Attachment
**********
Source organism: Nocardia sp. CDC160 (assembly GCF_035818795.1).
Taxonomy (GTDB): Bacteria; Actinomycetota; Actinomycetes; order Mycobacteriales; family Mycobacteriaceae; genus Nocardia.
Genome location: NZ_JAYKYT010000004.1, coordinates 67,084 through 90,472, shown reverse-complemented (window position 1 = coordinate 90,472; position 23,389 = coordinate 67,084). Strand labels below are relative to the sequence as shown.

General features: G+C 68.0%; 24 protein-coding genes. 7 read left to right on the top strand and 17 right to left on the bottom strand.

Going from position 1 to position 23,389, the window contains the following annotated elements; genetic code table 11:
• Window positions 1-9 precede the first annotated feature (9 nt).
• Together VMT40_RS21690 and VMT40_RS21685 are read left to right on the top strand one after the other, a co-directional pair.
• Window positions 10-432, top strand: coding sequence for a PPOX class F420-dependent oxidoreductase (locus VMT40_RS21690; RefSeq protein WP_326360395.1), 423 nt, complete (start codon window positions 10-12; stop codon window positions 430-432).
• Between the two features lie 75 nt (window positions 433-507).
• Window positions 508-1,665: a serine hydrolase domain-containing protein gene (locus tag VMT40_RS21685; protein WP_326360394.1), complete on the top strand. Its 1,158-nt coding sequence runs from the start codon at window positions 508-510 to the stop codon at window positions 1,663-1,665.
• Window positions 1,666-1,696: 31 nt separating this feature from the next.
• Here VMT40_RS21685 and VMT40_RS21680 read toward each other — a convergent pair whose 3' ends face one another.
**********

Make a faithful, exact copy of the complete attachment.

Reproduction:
Source organism: Nocardia sp. CDC160 (assembly GCF_035818795.1).
Taxonomy (GTDB): Bacteria; Actinomycetota; Actinomycetes; order Mycobacteriales; family Mycobacteriaceae; genus Nocardia.
Genome location: NZ_JAYKYT010000004.1, coordinates 67,084 through 90,472, shown reverse-complemented (window position 1 = coordinate 90,472; position 23,389 = coordinate 67,084). Strand labels below are relative to the sequence as shown.

General features: G+C 68.0%; 24 protein-coding genes. 7 read left to right on the top strand and 17 right to left on the bottom strand.

Going from position 1 to position 23,389, the window contains the following annotated elements; genetic code table 11:
• Window positions 1-9 precede the first annotated feature (9 nt).
• Together VMT40_RS21690 and VMT40_RS21685 are read left to right on the top strand one after the other, a co-directional pair.
• Window positions 10-432, top strand: coding sequence for a PPOX class F420-dependent oxidoreductase (locus VMT40_RS21690; RefSeq protein WP_326360395.1), 423 nt, complete (start codon window positions 10-12; stop codon window positions 430-432).
• Between the two features lie 75 nt (window positions 433-507).
• Window positions 508-1,665: a serine hydrolase domain-containing protein gene (locus tag VMT40_RS21685; protein WP_326360394.1), complete on the top strand. Its 1,158-nt coding sequence runs from the start codon at window positions 508-510 to the stop codon at window positions 1,663-1,665.
• Window positions 1,666-1,696: 31 nt separating this feature from the next.
• Here VMT40_RS21685 and VMT40_RS21680 read toward each other — a convergent pair whose 3' ends face one another.